Through your efforts, not only are you helping the students, you are showing one more way your organization is involved in the community. You're also starting to grow a group of potential patients at a very early age.

Be the first to comment

Focus on RURAL Healthcare: Part 3 – How to Address the Primary Care Shortage

Posted on March 21, 2013

mikem3_biggerMike Milligan, President

According to some estimates, the Patient Protection and Affordable Care Act (PPACA) could expand coverage to 5.4 million newly-insured individuals in rural areas. That has both rural and urban hospitals worried about a shortage of primary care physicians. And rightfully so.

On Monday, Congress reintroduced a bill to address this issue.  The Resident Physician Shortage Reduction Act of 2013, would increase the number of Medicare-supported hospital residency positions by 15,000, or 3,000 per year over five years.

The good news? You don't have to wait; you can take action now.

Many hospitals are stuck in a quagmire of concern; watching, worrying and waiting to see what happens next. That gives your hospital a window of opportunity to ramp up recruiting efforts - before the competition really heats up!

But take note: Online job postings and other traditional recruitment efforts simply won't cut it. It's time to implement an all-out recruitment strategy that is more intense, more innovative and more integral to your marketing plan than ever before. I'll give you some examples.

  • Don't just think outside of the box - think outside of the country.
    • Consider recruiting foreign medical graduates with J-1 Visa Waivers.
    • This Visa waives the two-year home residency requirement for graduates and allows a physician to stay in the country to practice in a federally designated Health Professional Shortage Area (HPSA).
  • Target and entice medical students.Studies show doctors who train in rural areas are two to three times more likely to return to practice in a rural community.
    • One rural hospital in Iowa has become a training site for medical students studying at Des Moines University. During the last week of each rotation, senior leaders at the hospital have breakfast with the students to get their insights and find out what would entice them to work for the hospital when they complete their residency program.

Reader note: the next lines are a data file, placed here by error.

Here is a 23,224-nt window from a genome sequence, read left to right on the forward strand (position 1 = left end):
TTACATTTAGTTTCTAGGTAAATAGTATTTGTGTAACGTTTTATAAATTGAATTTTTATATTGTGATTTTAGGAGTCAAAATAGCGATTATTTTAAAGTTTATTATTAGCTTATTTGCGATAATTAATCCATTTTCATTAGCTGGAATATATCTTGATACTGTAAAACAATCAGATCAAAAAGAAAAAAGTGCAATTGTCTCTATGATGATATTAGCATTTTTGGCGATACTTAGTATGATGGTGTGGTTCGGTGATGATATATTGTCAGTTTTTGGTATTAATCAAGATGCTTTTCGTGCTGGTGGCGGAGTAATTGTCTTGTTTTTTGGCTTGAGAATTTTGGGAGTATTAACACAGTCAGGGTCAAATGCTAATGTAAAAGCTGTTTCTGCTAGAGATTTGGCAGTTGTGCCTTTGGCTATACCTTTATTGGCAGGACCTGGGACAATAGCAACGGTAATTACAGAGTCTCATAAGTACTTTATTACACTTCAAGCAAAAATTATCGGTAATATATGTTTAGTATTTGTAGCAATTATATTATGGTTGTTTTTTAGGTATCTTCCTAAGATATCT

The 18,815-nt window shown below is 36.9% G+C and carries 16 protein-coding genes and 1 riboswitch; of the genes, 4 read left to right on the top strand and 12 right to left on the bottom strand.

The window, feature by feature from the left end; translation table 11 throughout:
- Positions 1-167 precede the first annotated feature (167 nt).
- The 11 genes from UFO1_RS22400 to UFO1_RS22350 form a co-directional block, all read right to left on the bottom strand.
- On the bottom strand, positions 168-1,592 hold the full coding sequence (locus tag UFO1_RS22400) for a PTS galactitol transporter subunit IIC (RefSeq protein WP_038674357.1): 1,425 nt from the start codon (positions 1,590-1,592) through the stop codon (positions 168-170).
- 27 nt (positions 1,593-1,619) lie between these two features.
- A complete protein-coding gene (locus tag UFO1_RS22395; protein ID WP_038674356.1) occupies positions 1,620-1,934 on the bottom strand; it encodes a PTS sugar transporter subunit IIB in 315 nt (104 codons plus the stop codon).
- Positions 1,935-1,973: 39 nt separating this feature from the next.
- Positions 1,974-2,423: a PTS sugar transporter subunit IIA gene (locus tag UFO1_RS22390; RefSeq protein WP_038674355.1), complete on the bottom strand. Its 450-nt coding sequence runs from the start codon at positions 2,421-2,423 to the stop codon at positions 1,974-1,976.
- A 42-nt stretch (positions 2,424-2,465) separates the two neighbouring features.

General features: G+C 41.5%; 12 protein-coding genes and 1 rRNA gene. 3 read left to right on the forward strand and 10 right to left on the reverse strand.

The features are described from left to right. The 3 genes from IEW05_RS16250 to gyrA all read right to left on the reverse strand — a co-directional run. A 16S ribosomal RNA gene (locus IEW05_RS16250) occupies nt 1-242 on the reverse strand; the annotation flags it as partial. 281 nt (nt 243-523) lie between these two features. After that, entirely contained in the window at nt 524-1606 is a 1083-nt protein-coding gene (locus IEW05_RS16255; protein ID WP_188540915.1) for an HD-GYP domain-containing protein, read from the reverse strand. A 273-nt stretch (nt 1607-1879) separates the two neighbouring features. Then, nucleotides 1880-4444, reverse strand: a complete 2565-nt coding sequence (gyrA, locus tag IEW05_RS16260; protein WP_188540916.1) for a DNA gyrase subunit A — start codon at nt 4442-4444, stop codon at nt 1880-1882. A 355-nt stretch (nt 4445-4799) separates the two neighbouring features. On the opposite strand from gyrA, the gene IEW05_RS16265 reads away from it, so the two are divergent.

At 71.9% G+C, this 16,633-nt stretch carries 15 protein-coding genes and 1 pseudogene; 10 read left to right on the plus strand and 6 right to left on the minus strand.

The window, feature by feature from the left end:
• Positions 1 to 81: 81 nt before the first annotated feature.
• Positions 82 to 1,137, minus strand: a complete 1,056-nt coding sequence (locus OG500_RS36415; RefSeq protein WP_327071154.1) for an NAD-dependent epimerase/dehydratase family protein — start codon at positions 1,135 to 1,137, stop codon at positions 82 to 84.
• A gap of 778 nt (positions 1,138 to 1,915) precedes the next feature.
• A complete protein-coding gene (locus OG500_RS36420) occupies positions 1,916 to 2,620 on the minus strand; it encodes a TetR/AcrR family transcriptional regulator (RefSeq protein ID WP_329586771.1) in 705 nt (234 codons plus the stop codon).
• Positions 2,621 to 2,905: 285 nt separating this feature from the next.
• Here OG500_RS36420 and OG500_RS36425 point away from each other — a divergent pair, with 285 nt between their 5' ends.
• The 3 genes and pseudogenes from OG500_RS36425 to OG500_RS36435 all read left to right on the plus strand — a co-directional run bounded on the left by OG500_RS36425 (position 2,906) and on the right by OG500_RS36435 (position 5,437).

• A community hospital in Michigan is also being proactive with its recruitment efforts by targeting current medical students. Watch this news brief to find out how.
  • Tap into your board.Once you identify a promising candidate, get board members involved in recruiting. For example:
    • Match the spouses or significant others of prospective candidates with local board members who share similar interests, such as outdoor sports, volunteering or raising a family.
    • Ask a board member or veteran physician to host a dinner at his or her home rather than taking a candidate to a restaurant. Getting better acquainted with senior leaders can help ease the nerves of candidates who are making significant decisions that will affect their professional and personal life.
  • Stake out your community.Before you begin your recruitment campaign, gain the support of recognized leaders in the community who have a stake in the success of your hospital and their local health care system in general. For example:
    • Bank/Credit union CEOs and managers: Remind them of the economic value your hospital's payroll brings to their business. Also help these leaders understand the importance of primary care providers to the vitality of your hospital. It may motivate them to provide start-up capital for the new provider's practice.
    • Local school principals: These leaders know that healthy kids make better students. Help them understand that a primary care provider is a key member of a child's health management team. If you have the principal's support, he or she could talk with a candidate (and spouse) about the local education system, send the candidate information and/or provide a school tour during a site visit.
  • Think PAs and NPs. Another way to address the primary care shortage is to develop a retail health clinic strategy that uses mid-level providers to increase PCP productivity and patient access.
    • Unlike primary care physicians, the number of PAs and NPs is on the rise.
    • Consider focusing some of your recruiting efforts in this area.

You may also want to check out this site. It features non-profit organizations that help health professionals find jobs in rural and underserved areas throughout the country.

Be the first to comment